However, this is all a  gamble, will it carry on the way it is, will the bubble burst, if it does will it stay burst, or recover.

I can't say what is best for you, you have to make that decision and live with it.

I'm over 40 and I just bought a house, so I think mid to late thirties is ok and nothing unusually here.

As you say, rent is flexibility but the money is gone. It's not gone gone as you received something for it, a place to live. It's gone when compared to buying as at the end you have what you bought.

You makes your choice and takes your chance.
 

 

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17 hours ago, krakp said:

What this means is that you can get a house worth €850k for a €2.100 monthly rate (see my earlier calculation) fixed for 15 years, let's say. After 15 years you are left with a big part of the debt (in my previous example it would be about €575k) and you can decide: continue with a new loan, sell the house and pay back, rent out the house etc. So it basically goes down to whether the house value will grow or not. It is not quite the anchor you are describing. And maybe in 15 years the economies will not collapse just yet...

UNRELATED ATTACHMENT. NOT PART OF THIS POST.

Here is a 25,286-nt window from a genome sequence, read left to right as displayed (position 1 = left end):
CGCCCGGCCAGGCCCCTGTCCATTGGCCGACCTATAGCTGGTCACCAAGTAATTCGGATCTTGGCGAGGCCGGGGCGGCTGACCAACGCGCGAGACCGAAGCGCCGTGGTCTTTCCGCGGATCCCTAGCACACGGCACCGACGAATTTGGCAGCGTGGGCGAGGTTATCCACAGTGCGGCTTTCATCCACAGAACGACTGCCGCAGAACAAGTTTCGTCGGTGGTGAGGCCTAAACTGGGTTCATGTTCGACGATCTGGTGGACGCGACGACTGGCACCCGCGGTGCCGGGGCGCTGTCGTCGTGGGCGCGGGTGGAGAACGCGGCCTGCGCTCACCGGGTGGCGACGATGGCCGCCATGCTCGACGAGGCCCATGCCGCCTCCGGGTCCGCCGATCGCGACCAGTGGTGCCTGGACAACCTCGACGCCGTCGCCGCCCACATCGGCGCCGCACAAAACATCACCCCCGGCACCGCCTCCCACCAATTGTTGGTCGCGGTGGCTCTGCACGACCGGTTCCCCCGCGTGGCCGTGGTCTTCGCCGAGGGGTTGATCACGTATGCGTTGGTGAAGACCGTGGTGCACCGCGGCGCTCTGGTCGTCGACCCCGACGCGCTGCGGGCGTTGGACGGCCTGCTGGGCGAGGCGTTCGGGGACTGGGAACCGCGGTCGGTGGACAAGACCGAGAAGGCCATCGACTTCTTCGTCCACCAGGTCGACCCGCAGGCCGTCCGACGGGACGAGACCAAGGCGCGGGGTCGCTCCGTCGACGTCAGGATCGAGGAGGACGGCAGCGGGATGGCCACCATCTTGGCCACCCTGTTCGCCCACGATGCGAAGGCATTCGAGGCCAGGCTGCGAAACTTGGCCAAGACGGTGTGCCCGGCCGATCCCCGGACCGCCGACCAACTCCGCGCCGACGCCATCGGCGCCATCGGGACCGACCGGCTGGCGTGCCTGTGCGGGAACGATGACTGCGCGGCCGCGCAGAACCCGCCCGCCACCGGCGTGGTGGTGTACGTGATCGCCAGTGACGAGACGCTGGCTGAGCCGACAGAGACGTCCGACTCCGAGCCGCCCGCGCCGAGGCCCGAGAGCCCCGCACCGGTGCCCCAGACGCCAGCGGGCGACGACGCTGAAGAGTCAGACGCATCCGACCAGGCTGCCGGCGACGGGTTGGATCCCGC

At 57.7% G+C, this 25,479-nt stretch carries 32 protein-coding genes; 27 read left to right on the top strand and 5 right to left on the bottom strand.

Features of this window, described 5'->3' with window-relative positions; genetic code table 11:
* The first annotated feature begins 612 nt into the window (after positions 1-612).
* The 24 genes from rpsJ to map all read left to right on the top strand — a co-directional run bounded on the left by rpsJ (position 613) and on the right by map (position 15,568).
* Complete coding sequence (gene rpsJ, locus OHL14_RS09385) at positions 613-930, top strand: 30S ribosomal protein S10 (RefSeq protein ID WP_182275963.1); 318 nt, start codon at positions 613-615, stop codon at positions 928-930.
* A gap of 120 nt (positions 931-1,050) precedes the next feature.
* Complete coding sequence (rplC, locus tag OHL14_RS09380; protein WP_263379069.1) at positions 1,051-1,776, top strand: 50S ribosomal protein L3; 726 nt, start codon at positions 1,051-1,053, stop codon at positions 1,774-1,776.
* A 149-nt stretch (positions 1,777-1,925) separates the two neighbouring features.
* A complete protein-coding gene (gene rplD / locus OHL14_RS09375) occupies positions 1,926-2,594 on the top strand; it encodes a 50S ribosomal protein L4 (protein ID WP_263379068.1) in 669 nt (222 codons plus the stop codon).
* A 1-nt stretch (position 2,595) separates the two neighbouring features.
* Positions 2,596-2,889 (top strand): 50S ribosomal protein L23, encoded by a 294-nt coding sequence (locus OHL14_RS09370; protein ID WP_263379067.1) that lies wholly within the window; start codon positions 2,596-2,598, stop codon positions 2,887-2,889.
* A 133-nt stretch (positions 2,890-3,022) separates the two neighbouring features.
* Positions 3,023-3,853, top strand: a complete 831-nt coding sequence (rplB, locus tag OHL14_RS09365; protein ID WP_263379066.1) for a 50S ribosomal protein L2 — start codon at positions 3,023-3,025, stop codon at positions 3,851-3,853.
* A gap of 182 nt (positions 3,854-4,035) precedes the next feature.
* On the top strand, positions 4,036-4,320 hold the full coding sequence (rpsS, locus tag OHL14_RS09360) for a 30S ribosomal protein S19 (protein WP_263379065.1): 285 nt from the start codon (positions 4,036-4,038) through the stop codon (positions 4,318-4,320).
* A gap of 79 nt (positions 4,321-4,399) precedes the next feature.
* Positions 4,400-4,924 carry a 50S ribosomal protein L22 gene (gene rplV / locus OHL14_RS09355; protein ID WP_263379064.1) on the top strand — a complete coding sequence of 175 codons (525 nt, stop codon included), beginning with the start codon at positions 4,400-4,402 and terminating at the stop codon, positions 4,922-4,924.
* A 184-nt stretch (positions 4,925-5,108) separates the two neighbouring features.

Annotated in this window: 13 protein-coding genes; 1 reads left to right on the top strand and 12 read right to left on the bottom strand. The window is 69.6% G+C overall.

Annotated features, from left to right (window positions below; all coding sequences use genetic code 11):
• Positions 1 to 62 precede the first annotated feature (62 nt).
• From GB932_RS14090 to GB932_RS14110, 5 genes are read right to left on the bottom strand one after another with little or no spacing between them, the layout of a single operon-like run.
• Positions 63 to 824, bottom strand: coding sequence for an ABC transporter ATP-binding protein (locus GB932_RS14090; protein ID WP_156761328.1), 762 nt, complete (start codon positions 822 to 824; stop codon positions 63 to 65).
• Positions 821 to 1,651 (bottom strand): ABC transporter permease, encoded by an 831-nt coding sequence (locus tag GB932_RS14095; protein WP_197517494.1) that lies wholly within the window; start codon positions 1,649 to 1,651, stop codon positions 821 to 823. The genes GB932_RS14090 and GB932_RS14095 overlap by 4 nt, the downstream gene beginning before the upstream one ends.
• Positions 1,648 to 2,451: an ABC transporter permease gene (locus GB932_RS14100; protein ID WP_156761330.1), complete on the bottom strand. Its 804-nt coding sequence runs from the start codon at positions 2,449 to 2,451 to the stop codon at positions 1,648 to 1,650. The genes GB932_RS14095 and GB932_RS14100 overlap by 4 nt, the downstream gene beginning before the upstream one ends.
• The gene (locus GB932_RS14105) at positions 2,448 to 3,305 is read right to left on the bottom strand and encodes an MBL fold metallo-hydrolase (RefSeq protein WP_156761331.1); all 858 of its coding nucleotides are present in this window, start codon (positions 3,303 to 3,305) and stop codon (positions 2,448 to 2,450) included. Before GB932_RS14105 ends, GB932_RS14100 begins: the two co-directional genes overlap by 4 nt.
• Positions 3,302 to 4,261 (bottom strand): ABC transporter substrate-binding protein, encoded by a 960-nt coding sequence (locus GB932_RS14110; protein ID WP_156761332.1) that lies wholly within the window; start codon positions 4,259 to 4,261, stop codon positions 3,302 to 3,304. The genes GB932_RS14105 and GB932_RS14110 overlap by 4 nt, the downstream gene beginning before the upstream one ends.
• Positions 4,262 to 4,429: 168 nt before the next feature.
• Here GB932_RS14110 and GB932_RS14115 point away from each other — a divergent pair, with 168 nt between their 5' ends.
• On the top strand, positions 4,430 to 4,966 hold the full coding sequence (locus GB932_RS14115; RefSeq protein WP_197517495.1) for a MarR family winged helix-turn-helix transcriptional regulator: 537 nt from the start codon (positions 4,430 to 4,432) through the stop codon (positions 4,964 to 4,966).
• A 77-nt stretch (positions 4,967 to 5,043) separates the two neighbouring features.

That´s my point: I´m paying around that 2100€ in rent for a house that costs DOUBLE that amount.

I firmly believe this bubble in Munich is going to burst in a few years, so this is a terrible investment.

Also in the meantime, as I was not fool to invest in a house, I had over 500% return of investment in stocks, funds and other investments, in 3 years.